Milwaukee Brewers’ Disastrous Homestand More of a Fluke, Not a Trend

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COMMENTARY | Josh Prince. Yuniesky Betancourt. Rickie Weeks. Martin Maldonado.

This was the Milwaukee Brewers' infield from left to right across the diamond in the eleventh inning on the afternoon of April 7 against the Arizona Diamondbacks. Throw Logan Schafer in left field while you're at it, too.

Surprisingly enough, this assortment of infield personnel is not the reason why the Brewers were unable to avoid their fifth straight defeat, capping off a miserable opening homestand in Milwaukee. The blame can largely be placed on the Brewers' pitching.

OK, so maybe that's not so surprising.

The point is that the Brewers' worst fears - and then some - entering the 2013 season have been realized. Their starting pitching in large part has failed to hold up, the retooled bullpen has blown leads and allowed games to get out of reach, and to cap it all off, injuries have plagued Milwaukee through the first week of the season.

Absent from the lineup on Sunday were Corey Hart (knee), Aramis Ramirez (knee) and Ryan Braun (neck). Those players happen to hold down the 3-4-5 section of the lineup. If you take that away from any team in baseball, it suffers greatly. As if this wasn't enough, hot-hitting shortstop Jean Segura, one of the few bright spots for Milwaukee thus far, was forced to exit Sunday's game with a left quad contusion. Ouch.

Obviously, the offense has suffered as a result, and it's Milwaukee's bats that are supposed to help cover for a shaky pitching staff if it wants to have any shot at the postseason. It's quite possible that pitching staff has performed even worse than advertised. New acquisition Kyle Lohse has by far looked the best on the mound among the starters, and he was on a pitch count.

Yovani Gallardo is supposed to assume the ace role, but he hasn't looked the part. Yo's pitch count has escalated quickly in the early innings, and the home run has also led to trouble for Gallardo and his 5.73 ERA. What's sad is that Wily Peralta, Mike Fiers and Marco Estrada fared even worse in the first week of the season ERA-wise.

The bullpen has had its bright spots, believe it or not. Jim Henderson, Brandon Kintzler and Chris Narveson have taken care of business, and Alfredo Figaro, the 25th player to make the roster, has been a pleasant surprise as well. Tom Gorzelanny has only allowed one hit in four appearances and Michael Gonzalez is settling in after a rough opening act.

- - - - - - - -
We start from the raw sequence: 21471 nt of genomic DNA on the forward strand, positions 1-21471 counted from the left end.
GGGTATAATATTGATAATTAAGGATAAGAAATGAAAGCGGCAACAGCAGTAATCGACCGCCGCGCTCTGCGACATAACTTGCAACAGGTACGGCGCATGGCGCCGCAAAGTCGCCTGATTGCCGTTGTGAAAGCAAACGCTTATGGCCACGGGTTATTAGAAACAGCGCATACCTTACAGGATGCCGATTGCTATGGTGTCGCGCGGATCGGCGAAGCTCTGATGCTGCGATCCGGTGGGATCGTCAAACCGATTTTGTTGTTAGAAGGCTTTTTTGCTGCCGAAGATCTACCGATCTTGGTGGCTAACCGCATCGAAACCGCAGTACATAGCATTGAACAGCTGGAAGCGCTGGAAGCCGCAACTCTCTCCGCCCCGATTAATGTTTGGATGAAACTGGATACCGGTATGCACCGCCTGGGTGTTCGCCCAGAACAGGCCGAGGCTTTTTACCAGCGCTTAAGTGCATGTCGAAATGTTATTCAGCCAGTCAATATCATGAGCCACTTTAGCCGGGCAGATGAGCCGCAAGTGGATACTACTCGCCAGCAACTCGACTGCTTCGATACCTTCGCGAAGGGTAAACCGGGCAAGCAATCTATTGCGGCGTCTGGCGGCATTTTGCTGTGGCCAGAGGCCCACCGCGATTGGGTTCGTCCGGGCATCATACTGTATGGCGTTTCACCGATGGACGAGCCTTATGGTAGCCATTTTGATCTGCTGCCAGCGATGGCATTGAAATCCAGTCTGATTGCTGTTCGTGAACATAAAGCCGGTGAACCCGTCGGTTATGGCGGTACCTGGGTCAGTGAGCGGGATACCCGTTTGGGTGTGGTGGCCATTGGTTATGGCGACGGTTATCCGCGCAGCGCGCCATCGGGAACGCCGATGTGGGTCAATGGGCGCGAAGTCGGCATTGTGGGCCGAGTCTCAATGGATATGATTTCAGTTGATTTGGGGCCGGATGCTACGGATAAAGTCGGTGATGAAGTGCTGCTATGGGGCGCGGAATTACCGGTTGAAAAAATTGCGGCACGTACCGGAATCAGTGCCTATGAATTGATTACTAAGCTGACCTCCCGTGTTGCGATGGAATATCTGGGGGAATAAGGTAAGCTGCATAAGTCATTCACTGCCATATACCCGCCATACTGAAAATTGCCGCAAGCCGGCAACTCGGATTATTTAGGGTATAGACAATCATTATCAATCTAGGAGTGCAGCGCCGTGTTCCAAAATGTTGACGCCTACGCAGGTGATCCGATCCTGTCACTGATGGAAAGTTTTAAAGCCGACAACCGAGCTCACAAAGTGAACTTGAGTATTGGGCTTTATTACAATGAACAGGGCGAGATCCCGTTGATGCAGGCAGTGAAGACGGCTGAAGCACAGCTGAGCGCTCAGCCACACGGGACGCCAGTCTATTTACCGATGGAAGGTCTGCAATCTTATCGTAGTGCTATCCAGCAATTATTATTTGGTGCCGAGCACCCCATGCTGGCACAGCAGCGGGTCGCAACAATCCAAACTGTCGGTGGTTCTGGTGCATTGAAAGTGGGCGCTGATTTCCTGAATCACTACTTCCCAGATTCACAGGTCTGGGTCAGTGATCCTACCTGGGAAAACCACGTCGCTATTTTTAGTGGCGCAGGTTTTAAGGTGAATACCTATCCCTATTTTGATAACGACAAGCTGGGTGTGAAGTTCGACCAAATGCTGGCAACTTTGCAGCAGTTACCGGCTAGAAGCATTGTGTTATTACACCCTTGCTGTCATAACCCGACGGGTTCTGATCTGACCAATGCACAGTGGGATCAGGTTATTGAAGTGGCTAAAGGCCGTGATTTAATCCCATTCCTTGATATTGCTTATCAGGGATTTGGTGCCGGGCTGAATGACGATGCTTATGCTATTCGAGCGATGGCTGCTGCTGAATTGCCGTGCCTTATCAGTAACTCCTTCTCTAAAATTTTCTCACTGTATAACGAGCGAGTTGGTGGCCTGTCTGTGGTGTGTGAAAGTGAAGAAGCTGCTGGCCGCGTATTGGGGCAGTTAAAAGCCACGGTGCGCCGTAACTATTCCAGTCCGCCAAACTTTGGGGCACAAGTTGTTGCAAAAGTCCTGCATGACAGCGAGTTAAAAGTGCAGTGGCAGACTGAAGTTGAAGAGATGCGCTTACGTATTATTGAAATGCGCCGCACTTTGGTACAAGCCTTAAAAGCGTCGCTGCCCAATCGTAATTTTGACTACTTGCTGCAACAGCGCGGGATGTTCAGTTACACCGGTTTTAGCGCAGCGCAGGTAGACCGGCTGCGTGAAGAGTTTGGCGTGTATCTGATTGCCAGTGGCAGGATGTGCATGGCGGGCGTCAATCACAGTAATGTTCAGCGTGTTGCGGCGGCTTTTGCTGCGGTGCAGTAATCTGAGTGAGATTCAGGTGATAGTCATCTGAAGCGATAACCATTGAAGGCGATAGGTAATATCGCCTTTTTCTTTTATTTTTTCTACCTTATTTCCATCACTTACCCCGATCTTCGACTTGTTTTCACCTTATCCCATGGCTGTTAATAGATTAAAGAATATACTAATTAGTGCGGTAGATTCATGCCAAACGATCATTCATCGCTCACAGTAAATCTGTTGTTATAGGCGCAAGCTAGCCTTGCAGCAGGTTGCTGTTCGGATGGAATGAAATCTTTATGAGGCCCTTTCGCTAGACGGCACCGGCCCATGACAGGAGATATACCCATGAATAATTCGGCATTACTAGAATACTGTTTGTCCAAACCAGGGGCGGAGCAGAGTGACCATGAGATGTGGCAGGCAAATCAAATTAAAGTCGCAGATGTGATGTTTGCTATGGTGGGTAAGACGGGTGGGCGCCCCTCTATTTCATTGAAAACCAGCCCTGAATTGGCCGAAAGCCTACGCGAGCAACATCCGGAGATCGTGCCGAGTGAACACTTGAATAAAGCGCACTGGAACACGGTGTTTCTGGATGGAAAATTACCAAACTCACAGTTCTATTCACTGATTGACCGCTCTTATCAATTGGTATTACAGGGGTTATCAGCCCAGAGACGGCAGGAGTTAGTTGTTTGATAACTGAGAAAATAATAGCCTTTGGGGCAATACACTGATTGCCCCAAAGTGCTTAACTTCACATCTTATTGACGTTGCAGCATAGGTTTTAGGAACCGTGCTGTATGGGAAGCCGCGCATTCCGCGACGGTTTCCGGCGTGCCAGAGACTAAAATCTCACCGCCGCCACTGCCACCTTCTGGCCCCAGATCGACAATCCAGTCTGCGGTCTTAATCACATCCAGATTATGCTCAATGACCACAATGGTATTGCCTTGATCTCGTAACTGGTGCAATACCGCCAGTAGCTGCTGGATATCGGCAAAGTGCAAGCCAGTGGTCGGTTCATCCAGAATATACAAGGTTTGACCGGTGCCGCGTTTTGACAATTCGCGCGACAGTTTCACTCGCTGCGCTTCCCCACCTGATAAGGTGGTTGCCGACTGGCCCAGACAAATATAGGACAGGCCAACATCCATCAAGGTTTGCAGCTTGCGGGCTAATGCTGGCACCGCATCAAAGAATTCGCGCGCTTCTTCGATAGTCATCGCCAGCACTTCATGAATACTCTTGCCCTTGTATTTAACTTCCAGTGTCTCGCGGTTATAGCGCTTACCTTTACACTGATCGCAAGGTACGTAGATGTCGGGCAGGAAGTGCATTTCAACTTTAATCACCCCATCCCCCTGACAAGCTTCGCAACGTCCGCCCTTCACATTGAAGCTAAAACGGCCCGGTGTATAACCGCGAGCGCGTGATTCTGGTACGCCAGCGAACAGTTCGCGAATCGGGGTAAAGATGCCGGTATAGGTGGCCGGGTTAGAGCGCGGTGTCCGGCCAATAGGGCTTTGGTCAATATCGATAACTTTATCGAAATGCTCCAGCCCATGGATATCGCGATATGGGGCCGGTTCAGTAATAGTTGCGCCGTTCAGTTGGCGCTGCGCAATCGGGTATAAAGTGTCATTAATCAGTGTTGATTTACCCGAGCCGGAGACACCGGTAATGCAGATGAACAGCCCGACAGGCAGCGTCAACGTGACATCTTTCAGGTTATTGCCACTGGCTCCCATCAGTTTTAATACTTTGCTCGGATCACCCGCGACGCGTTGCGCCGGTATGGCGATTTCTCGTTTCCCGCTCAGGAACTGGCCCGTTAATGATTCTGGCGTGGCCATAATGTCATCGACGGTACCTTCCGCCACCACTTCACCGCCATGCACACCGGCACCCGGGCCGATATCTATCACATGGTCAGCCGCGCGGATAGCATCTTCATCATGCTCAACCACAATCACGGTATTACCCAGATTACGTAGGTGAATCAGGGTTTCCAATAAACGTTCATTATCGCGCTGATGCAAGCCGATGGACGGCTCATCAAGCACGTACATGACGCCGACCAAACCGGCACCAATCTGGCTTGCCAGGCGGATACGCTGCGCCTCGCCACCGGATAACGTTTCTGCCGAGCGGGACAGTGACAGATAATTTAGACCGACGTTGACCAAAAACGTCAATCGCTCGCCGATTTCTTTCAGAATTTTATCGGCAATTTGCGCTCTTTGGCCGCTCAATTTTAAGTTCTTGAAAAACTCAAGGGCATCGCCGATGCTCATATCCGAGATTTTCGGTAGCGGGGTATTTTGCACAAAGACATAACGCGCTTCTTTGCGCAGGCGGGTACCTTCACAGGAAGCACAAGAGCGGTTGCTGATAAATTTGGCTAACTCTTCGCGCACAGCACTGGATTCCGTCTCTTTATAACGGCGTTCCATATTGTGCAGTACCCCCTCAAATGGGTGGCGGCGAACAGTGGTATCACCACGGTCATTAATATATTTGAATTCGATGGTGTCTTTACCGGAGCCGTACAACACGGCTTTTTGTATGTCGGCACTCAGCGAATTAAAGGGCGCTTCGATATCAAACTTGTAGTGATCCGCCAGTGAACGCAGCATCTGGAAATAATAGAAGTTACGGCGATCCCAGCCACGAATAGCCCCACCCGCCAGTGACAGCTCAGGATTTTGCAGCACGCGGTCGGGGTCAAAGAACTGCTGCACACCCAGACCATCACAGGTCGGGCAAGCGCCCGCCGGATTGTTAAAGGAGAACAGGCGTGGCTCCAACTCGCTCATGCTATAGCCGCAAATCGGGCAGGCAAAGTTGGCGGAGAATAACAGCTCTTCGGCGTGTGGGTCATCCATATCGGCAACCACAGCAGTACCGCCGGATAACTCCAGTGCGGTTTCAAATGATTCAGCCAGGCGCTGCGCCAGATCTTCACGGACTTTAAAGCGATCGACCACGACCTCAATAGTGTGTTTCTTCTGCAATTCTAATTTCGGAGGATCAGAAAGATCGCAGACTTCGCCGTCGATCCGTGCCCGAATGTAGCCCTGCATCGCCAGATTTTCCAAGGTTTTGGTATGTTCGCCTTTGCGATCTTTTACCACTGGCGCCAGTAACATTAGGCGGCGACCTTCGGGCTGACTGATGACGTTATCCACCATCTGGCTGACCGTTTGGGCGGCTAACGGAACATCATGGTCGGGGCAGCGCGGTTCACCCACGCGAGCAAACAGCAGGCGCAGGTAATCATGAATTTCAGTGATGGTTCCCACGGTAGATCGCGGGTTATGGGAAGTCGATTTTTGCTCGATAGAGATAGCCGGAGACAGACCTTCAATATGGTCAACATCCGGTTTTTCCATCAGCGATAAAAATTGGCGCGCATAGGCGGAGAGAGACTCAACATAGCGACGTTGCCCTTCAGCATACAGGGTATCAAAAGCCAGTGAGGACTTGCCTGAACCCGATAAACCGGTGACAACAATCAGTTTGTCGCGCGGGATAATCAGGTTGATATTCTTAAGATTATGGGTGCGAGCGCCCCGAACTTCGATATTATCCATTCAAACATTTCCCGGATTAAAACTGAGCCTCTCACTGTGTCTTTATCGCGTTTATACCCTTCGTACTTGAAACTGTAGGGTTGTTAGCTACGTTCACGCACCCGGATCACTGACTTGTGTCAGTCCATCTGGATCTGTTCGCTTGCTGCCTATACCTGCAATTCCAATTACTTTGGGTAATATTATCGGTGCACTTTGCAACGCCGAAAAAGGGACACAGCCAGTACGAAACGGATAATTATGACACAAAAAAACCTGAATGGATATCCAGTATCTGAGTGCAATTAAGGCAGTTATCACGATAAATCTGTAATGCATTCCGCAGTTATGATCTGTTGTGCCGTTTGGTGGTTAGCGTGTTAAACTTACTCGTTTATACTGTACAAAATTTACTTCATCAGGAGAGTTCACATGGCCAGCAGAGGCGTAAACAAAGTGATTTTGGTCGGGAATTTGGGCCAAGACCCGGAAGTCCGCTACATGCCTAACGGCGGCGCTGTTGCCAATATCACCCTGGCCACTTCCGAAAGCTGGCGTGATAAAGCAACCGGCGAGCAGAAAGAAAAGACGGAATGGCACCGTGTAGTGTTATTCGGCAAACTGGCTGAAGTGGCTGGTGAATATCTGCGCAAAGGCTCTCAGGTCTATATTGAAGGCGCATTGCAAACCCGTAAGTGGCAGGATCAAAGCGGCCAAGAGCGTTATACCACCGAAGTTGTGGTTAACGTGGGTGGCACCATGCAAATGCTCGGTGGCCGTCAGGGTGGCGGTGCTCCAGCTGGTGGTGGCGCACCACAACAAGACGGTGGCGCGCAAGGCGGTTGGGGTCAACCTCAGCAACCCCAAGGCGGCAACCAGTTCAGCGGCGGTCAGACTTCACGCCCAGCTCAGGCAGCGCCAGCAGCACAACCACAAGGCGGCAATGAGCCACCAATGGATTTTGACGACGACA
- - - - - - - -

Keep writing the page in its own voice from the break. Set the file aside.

You may notice one name that hasn't been mentioned yet - Brewers' "closer" John Axford. We place closer in parenthesis, because the Ax Man sports a save percentage of zero as of April 7. After allowing a game-tying homer on opening day, Axford has pitched in two non-save situations, only to give up three more long balls to help bring his ERA to a baffling 20.25 mark.

Axford's velocity is down, he can't locate his breaking ball and at this point, it's time for manager Ron Roenicke to look elsewhere for a closer. The evident choice would appear to be Henderson - at least for the time being - and a stint in Triple-A Nashville may be just what Axford needs to clear his head. Of course, it won't matter who the closer is if the Brewers can't obtain or maintain a lead.

But why is this horrid start a fluke and not the beginning of an ongoing trend? Simply revert back to the opening line of this piece. Slowly but surely, the Brewers will start getting healthier, because they can't possibly receive worse luck on the injury front. Segura and Braun, who the Brewers are rightfully playing it safe with, should return this week unless Braun is destined for the disabled list. Ramirez's 15-day DL stint will end in late April, and shortly thereafter, Hart's.

Gallardo, whose velocity has also been down, will surely perform better moving forward. Narveson can be inserted into the rotation should Mike Fiers or Wily Peralta continue to falter. Lohse looked sharp in his Brewers' debut. Just about anyone not named John Axford closing games is an upgrade. And Milwaukee should soon go to 12 pitchers rather than 13 to give it a much-needed fifth bench player - and avoid another Kyle Lohse 11th inning plate appearance.

Milwaukee already finds itself in a bit of a hole, and as it waits for key players to return, that hole will likely deepen. But by May, a currently undermanned team should revert back to normalcy. The best news for the Brewers? The regular season lasts late into September.

Dave Radcliffe is a resident of a little known Milwaukee suburb who contains an unhealthy amount of knowledge about Wisconsin sports. He has contributed to JSOnline and as a featured columnist among other sites and publications.

You can follow Dave on Twitter @DaveRadcliffe_ .

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